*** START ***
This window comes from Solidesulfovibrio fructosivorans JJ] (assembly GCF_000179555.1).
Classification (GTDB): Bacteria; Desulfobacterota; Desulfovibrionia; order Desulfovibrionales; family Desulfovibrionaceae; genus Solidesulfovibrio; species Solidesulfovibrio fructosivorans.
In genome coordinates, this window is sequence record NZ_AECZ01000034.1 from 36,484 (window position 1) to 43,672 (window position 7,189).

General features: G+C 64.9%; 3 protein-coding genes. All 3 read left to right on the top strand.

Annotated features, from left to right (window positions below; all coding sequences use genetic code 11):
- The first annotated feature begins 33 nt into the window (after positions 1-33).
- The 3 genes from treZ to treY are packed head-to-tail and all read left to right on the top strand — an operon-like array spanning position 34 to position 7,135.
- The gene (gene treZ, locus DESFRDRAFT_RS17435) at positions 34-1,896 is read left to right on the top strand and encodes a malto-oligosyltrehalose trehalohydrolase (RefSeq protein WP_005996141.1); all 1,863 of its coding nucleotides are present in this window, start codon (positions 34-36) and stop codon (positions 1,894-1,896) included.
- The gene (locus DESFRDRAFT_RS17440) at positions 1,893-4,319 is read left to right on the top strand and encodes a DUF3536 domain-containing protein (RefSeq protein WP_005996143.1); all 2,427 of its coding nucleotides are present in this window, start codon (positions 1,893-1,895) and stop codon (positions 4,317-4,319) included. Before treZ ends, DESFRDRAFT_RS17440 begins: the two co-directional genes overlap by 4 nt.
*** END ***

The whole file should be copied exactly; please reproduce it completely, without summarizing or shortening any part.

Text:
This window comes from Solidesulfovibrio fructosivorans JJ] (assembly GCF_000179555.1).
Classification (GTDB): Bacteria; Desulfobacterota; Desulfovibrionia; order Desulfovibrionales; family Desulfovibrionaceae; genus Solidesulfovibrio; species Solidesulfovibrio fructosivorans.
In genome coordinates, this window is sequence record NZ_AECZ01000034.1 from 36,484 (window position 1) to 43,672 (window position 7,189).

General features: G+C 64.9%; 3 protein-coding genes. All 3 read left to right on the top strand.

Annotated features, from left to right (window positions below; all coding sequences use genetic code 11):
- The first annotated feature begins 33 nt into the window (after positions 1-33).
- The 3 genes from treZ to treY are packed head-to-tail and all read left to right on the top strand — an operon-like array spanning position 34 to position 7,135.
- The gene (gene treZ, locus DESFRDRAFT_RS17435) at positions 34-1,896 is read left to right on the top strand and encodes a malto-oligosyltrehalose trehalohydrolase (RefSeq protein WP_005996141.1); all 1,863 of its coding nucleotides are present in this window, start codon (positions 34-36) and stop codon (positions 1,894-1,896) included.
- The gene (locus DESFRDRAFT_RS17440) at positions 1,893-4,319 is read left to right on the top strand and encodes a DUF3536 domain-containing protein (RefSeq protein WP_005996143.1); all 2,427 of its coding nucleotides are present in this window, start codon (positions 1,893-1,895) and stop codon (positions 4,317-4,319) included. Before treZ ends, DESFRDRAFT_RS17440 begins: the two co-directional genes overlap by 4 nt.